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Awakin Calls » Bonita Banducci

Bonita Banducci: Consultant, teacher, coach, and author
Nov 19, 2016: Harnessing the Talents and Contributions of Women



Read: Call Transcript
"Women being fully expressed in the workplace is, for me, an integral part of being well and being whole," says Bonita Banducci.  "Calling out the brilliance of women both for my students and for women at large, men and women, to me is the access to just a higher level of self-expression for women -- actually men begin to understand where they are coming from (some self-awareness that they never have had) and ultimately women have a greater impact, a greater contribution, not only in the workplace but in all sectors of the world."

Understanding the workplace cultures of men and women -- and then "deciphering and naming in language the unique contributions women make in such a way that men can understand that contribution in their world of skills and objects and tools" -- is what Bonita Banducci has dedicated her career to.  Bonita boasts an expansive and powerful resume focused on workplace gender issues. Perhaps her storied career should come as no surprise, as her name in both Spanish and Italian means “Beautiful Great Leader”.

She is a teacher, consultant, author, coach, and has developed original methodologies to identify how the talents of women can be put to greater use within business contexts. Bonita’s work has been guided by the belief that greater consciousness about how women and men relate to each other, and of their complementary strengths, can be powerful keys to enhanced creativity, performance, and humanity at all levels.

Early in her career, a customer at her restaurant came to her with a question:  “How can a store be so well run without a hint of authoritarianism?”  As he walked out the door, she asked herself, “I wonder if it has anything to do with my being a woman?” For Bonita, that’s where it all started.

Bonita currently teaches Gender and Engineering for Santa Clara University’s School of Engineering Graduate Program and is a faculty member for the Women’s Leaders for the World Program and Women’s Startup Lab. “One thing I always advocate for,” Bonita says, “is turning a difficult situation, perhaps a conflict at work, into a teachable moment.  We can either let difficult things roll off our backs or we can be confrontational about them.  As a teacher, I encourage people to really analyze their problems and to teach one another.”

She is the president of Banducci Consulting and is a founding board member of the Global Women’s Leadership Network. She has delivered workshops at the University of San Francisco, Haas School of Business at UC Berkeley, Stanford’s Institute for Research on Women and Gender, Global Tech Women, as well as at Women in Technology conferences like Society of Women Engineers and SCU Women in Business.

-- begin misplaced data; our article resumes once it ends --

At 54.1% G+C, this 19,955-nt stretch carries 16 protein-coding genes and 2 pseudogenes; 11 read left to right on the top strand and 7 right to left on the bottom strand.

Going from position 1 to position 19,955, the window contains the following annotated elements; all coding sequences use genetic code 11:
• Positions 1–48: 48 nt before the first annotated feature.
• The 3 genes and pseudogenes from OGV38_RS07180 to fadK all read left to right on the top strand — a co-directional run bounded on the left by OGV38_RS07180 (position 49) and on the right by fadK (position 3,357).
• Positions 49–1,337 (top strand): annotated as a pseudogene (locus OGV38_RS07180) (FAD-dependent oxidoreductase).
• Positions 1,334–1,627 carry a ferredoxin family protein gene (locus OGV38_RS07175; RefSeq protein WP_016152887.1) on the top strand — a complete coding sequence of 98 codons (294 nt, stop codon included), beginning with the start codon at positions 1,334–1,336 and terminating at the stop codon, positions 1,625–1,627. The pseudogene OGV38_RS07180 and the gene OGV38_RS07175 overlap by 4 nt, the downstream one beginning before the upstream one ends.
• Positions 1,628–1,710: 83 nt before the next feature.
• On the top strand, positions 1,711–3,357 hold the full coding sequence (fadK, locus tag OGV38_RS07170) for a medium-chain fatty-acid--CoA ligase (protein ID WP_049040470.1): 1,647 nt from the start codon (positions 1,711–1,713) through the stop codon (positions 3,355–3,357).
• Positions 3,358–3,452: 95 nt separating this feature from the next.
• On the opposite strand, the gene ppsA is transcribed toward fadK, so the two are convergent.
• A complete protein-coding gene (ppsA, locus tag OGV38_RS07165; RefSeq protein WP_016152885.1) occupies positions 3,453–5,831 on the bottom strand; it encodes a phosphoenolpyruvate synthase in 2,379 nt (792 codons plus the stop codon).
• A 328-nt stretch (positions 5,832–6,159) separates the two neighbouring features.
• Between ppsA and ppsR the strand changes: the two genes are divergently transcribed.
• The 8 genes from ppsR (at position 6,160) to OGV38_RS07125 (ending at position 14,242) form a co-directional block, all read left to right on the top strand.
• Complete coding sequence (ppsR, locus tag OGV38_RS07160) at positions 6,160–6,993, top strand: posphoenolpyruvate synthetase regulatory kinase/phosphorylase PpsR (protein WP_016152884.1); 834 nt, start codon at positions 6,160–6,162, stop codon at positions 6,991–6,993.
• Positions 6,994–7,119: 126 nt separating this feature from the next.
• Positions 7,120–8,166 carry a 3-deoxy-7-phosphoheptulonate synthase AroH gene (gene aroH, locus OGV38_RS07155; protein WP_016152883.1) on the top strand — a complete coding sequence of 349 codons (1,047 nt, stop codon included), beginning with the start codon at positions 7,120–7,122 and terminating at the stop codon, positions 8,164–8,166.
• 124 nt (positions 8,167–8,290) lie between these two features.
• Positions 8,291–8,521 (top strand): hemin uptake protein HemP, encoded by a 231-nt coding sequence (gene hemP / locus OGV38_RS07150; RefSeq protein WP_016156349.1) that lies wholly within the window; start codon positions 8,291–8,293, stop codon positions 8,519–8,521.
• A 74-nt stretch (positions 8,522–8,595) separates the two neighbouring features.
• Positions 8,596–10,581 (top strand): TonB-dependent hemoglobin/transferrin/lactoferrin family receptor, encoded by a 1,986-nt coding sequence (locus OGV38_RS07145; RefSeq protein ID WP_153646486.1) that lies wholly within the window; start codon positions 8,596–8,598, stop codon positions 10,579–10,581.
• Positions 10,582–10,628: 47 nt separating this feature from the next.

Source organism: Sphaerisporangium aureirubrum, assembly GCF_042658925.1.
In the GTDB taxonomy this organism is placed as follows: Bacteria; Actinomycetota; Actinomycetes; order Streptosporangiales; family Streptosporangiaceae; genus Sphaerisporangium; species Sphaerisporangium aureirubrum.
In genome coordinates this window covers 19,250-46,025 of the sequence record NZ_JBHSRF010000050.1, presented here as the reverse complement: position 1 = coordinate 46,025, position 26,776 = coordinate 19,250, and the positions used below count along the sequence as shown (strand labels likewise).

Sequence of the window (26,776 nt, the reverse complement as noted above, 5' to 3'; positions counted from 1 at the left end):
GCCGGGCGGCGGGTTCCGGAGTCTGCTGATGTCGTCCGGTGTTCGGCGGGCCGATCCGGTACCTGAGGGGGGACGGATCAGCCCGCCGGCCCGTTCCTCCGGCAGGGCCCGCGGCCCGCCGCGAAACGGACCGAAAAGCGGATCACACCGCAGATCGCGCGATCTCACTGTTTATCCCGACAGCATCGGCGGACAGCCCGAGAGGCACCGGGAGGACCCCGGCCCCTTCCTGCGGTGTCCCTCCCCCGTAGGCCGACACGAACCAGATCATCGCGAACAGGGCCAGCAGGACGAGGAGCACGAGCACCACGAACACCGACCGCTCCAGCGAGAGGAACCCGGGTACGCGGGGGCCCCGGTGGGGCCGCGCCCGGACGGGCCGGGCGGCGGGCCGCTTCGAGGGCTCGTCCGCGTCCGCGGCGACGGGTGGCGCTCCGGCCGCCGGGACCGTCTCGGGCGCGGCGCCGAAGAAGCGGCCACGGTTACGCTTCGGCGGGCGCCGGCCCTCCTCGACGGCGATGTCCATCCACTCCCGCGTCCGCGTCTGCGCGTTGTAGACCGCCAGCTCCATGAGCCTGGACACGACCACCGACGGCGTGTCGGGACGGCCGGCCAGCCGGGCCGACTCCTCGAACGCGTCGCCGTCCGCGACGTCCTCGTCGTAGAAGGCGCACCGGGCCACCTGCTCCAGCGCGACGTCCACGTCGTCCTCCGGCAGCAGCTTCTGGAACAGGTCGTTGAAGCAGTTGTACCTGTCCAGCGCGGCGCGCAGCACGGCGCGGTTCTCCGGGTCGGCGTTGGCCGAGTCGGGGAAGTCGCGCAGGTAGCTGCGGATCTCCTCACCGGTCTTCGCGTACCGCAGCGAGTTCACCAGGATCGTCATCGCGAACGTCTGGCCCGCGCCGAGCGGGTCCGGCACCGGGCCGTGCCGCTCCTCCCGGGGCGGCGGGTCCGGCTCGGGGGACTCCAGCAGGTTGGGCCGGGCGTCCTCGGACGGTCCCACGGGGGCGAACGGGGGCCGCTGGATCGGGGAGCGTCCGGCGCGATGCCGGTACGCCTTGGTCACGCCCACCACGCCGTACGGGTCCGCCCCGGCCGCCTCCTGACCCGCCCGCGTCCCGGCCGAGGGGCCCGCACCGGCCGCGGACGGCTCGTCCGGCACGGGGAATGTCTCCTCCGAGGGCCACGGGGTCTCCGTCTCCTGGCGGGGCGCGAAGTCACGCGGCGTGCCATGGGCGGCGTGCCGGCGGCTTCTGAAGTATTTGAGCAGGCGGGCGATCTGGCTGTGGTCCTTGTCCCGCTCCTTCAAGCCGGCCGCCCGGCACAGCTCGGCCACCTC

Named one of 100 Women of Influence of Silicon Valley by the Silicon Valley Business Journal 2014, she was also a representative of the Commission on the Status of Women of Santa Clara County at the UN NGO Forum World Conference on Women held in Beijing, leading a workshop on Creating Partnership of Women in Business with Women in Development for Sustainable Global Development.

Along the way, she has authored several books and articles, including Making the Differences Work: Closing the Gender Gap--What we can do, Take Charge of Your Promotion, and “What’s Different About Women’s Leadership in Philanthropy?” The Transformative Power of Women’s Philanthropy.

Highlighting Bonita’s list of accomplishments are the frameworks she developed for understanding gender differences, Gender Competence® and the RISE Methodology.  Gender Competence is the understanding and skills for effectively managing gender differences as “competencies” so that the contributions women have to make can be understood and utilized in traditional business culture, with its focus on skills, action, objects and results.  The RISE Model replaces the language of Masculine and Feminine with cross-cultural terminology of Individualistic and Relational/Collectivist to focus on the different paradigms or lenses through which men and women often see the world.

Bonita encourages us to “ask questions of and listen to the women of an organization – and respond.  The experience of being listened to and being heard is an important factor in the change in perception.”  This reframing allows for more flexibility in understanding how different people look at the world.  Realizing that viewing one perspective as superior and the other inferior is limiting, she sets her goal to understand the differences so as to bring out the best in everyone.

"I think that by actually calling out the brilliance, by deciphering and naming in language the unique contributions women make in such a way that men can understand our contribution in their world of skills and objects and tools, that makes a tremendous difference. ... The real win is when we can collaborate with these differences [the masculine and the feminine]" in a synergistic way.

Join us on November 19 to hear more about Bonita’s remarkable journey.
 

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